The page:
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People have always told Jonathan that there are no bears on Hemlock Mountain, no bears at all. So he isn’t afraid to set out alone over the mountain. But as Jonathan discovers one cold winter night, people aren’t always right . . . there are bears on Hemlock Mountain!
Thanks to Wende, Heidi Jasper, and Ginger A. for preparing this The Bears on Hemlock Mountain unit study.
The Bears on Hemlock Mountain Unit Study Lessons
This unit study includes social studies, language arts, science, math, and art lessons and activities based on the book The Bears on Hemlock Mountain by Alice Dalgliesh.
Here is a sample of the lessons found in this The Bears on Hemlock Mountain unit study:
Language Arts: Writing Project
The title of Chapter 1 is “About Jonathan”. We learn how old Jonathan is, where he lives, that he loves animals and birds, and a bit about his family. Have your child write a short story about himself, “About _________”, making sure to include some of this same information.
Jonathan’s mother cut out cookies in every shape you could imagine. Either freehand or using stencils draw every shape you can imagine. Decorate the shapes to look like cookies.
There are a few landforms mentioned throughout this story. Familiarize your child with these terms:
- Mountains – A natural elevation of the earth’s surface, usually having steep sides and a narrow summit, rising higher than a hill.
- Hills – An elevation of the earth’s surface, not as high as a mountain.
- Brook – A natural stream of water, smaller than a river or creek.
Science: Woodland Animals
Jonathan and his uncle enjoyed observing nature. They waited, looked, and listened. If possible, take your child for a nature walk, with some birdseed to scatter or breadcrumbs to throw, and have him wait, look, and listen. Have him identify and sketch any wildlife he sees. Discuss and research the animals Jonathan and his uncle had observed.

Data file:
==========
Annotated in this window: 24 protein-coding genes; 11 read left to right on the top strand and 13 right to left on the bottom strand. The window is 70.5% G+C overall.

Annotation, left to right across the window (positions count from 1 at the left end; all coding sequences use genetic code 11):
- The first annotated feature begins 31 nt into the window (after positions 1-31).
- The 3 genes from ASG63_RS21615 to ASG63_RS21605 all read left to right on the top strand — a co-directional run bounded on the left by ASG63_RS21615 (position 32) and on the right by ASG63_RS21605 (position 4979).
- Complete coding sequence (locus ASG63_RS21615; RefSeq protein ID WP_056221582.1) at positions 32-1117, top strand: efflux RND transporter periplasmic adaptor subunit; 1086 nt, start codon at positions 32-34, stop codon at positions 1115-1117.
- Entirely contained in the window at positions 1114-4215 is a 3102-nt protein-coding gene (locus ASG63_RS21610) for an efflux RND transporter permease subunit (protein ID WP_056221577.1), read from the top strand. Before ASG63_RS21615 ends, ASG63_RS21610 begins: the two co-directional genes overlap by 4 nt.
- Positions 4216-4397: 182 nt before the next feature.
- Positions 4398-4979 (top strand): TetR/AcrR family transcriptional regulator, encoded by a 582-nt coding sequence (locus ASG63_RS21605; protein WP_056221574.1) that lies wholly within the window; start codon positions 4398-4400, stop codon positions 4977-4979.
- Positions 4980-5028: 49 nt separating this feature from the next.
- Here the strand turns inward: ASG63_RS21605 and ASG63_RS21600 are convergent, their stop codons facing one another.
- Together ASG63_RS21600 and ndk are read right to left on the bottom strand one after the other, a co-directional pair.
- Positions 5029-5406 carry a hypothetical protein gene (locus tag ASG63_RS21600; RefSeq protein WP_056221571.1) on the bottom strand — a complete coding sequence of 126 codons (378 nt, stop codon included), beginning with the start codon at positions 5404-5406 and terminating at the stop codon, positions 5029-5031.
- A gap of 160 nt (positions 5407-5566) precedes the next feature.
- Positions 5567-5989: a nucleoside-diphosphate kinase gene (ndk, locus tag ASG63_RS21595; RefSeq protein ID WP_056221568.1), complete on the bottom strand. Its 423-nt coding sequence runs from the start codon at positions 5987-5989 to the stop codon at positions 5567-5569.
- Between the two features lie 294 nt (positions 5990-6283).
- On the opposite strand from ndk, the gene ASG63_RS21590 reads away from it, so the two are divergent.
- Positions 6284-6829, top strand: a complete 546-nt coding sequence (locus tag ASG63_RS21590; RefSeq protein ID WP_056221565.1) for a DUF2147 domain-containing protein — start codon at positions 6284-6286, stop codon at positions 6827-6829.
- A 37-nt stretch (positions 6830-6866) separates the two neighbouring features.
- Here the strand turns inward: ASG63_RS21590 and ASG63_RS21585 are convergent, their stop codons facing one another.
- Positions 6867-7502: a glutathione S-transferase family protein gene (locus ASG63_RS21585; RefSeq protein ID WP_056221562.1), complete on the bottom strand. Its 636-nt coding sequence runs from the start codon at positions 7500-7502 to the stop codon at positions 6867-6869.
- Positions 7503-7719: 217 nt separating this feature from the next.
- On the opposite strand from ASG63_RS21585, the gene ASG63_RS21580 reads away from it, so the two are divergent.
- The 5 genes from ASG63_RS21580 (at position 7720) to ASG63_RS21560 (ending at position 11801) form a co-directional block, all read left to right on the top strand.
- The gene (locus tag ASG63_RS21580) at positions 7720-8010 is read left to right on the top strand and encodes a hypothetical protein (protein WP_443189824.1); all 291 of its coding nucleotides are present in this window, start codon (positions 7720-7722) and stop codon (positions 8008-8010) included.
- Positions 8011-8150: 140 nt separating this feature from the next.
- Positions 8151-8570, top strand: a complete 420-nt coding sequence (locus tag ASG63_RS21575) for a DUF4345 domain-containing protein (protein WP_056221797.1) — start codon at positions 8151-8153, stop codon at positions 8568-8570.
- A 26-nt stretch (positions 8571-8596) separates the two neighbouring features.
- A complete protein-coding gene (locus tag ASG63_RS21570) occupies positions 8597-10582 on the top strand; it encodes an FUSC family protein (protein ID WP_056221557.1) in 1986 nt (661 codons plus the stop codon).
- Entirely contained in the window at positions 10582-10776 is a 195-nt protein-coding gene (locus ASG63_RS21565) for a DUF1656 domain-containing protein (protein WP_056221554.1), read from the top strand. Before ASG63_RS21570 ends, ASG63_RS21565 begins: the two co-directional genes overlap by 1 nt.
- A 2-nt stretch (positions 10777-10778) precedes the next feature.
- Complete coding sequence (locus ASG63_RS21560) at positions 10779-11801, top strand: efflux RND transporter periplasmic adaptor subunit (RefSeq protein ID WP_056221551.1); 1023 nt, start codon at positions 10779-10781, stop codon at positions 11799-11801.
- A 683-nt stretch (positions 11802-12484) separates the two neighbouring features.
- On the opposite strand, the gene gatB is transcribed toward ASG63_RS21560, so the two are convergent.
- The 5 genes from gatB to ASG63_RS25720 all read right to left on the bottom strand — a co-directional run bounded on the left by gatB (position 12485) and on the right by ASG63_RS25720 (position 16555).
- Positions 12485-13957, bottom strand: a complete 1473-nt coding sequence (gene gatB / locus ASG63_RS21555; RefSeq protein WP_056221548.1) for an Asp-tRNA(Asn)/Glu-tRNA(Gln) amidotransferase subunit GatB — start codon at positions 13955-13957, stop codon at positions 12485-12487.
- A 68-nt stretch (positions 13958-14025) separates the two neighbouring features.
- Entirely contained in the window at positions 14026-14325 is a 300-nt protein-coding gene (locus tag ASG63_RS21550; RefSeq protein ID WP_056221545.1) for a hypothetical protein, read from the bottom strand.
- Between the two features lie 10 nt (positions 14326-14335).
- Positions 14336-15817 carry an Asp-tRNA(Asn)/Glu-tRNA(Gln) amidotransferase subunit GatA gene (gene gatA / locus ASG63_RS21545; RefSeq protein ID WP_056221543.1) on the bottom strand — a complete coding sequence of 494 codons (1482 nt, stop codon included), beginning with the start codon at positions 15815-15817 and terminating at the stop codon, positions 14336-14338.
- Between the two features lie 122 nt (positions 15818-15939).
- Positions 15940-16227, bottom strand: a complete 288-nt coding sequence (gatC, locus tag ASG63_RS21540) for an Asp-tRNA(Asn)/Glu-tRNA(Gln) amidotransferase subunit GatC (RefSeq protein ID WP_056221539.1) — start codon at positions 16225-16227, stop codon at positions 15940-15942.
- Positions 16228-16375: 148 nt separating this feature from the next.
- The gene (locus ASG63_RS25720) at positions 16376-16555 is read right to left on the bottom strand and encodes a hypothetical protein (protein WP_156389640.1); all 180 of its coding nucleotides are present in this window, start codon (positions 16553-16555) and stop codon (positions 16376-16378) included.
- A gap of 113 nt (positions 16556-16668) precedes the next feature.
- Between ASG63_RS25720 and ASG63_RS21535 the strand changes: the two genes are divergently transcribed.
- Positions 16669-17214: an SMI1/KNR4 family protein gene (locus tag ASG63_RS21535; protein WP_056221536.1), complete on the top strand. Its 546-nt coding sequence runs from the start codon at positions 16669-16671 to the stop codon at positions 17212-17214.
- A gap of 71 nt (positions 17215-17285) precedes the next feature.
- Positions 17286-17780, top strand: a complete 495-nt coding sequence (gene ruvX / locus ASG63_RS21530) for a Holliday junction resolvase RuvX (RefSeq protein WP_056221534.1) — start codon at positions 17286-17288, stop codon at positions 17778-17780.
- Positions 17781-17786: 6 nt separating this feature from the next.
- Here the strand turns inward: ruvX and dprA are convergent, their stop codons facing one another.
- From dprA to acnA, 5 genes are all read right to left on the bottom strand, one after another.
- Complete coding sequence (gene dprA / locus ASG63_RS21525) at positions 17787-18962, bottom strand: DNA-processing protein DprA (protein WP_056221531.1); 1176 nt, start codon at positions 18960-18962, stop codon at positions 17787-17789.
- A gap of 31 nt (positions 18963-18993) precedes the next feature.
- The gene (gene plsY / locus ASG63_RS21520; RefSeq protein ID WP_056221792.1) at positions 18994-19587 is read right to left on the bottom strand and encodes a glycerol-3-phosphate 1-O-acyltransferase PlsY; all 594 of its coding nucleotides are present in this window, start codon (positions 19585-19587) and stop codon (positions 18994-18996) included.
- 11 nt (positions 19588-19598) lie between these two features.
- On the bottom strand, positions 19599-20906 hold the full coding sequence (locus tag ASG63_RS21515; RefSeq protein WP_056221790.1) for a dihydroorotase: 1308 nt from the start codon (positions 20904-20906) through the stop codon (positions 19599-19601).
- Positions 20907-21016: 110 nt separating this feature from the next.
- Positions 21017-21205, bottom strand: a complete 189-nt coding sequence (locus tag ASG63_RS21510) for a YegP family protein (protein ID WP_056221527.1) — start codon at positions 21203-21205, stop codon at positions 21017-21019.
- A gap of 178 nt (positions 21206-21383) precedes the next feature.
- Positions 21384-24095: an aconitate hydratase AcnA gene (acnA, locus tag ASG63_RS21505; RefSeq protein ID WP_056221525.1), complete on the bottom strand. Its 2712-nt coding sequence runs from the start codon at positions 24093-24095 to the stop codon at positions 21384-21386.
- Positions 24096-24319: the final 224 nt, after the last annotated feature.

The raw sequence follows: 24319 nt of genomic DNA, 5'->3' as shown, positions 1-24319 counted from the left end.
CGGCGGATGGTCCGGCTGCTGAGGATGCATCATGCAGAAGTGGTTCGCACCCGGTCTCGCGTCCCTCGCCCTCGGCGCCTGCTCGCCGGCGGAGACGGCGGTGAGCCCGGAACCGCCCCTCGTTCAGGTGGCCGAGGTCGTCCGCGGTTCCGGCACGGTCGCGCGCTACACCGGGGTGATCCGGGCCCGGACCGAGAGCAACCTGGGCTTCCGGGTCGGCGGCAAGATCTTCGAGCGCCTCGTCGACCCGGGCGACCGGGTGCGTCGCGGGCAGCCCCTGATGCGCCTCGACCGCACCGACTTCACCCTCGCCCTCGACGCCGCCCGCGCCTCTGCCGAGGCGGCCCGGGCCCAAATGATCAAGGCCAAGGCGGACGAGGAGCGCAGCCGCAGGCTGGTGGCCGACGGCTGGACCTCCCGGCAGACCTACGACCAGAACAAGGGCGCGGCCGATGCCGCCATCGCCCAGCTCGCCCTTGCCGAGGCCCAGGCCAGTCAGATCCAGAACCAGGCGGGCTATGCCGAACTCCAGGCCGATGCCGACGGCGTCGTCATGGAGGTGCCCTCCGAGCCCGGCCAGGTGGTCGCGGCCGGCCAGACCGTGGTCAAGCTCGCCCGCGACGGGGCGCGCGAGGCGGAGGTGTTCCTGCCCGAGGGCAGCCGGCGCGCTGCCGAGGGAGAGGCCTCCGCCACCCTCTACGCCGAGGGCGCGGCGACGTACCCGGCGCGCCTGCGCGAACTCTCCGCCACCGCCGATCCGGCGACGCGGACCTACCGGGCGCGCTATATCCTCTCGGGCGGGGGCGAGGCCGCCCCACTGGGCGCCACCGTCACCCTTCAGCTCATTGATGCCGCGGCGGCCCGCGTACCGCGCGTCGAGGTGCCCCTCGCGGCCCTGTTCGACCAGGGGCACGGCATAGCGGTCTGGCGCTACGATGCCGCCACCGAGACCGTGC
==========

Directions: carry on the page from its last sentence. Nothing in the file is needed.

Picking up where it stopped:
Cottontail – Cottontail is another name for rabbit. Rabbits are mammals that burrow underground and can have up to 10 babies per litter. They do not hibernate and can be seen throughout wintertime. What did the rabbits eat in the story? Rabbits are herbivores, which means they eat fruits and vegetables. Have your child research rabbits.
Song Sparrow – Sparrows make up the largest family of birds in the world. The Song Sparrow is one species of sparrow. Song Sparrows live in hedgerows, shrubbery, and fields. Heard most frequently in early spring, they have a melodious, recognizable song. The identifying mark of the Song Sparrow is a large brown center spot on a streaked breast, and a long, rounded tail. They are about 6 – 6 ¾ inches long.
Raccoon – Raccoons are carnivorous animals that eat poultry, mice, birds’ eggs, insects, fish and frogs. Sometimes they vary their diet and will eat nuts or fruits. What did the raccoon in the story do with his apple? Raccoons have a habit washing their food before they eat it. Raccoons are mammals. Their bodies are covered with fur, they are warm blooded, and they have live births. You will find raccoons living in woodland, near ponds and streams. They are nocturnal, meaning they sleep during the day and hunt at night. Raccoons hibernate in the tops of hollow trees during the wintertime.
Squirrel – Squirrels are rodents that are found all over the world except Australia. Squirrels live mainly in trees, and while they mostly eat nuts and fruits, they will sometimes eat eggs or small birds. They are mammals, their bodies being covered with fur, being warm blooded, and having live births. Squirrels do not hibernate, and during the cold winter months will feed on the nuts and berries that they have buried the previous fall.
You can grab a copy of the entire The Bears on Hemlock Mountain unit study in an easy-to-print file at the end of this post.
The Bears on Hemlock Mountain Notebook Printables
In addition to the lessons, this The Bears on Hemlock Mountain unit study includes the following notebook pages for your student:
- Winter Birds Notebook Pages (including Song Sparrow, Blue Jay, Bluebird, Chickadee, Tufted Titmouse, Nuthatch, and Owl)
- Family Names Page
- Rabbit Notebook Page
- Eastern Hemlock Notebook Page
- Pennsylvania Notebook Page
- Animal Tracks Notebook Page
- Woodland Animal Cards & Pocket
How to Get Started with The Bears on Hemlock Mountain Unit Study
Follow these simple instructions to get started with the The Bears on Hemlock Mountain unit study:
- Buy a copy of the book, The Bears on Hemlock Mountain, or grab one from your local library.
- Print the The Bears on Hemlock Mountain unit study.
- Choose the lessons and printables you want to use with your student (a highlighter works great for this).
- Enjoy a week of book-based learning with your student.
Download Your The Bears on Hemlock Mountain Unit Study
Simply click on the image below to grab the free unit study.
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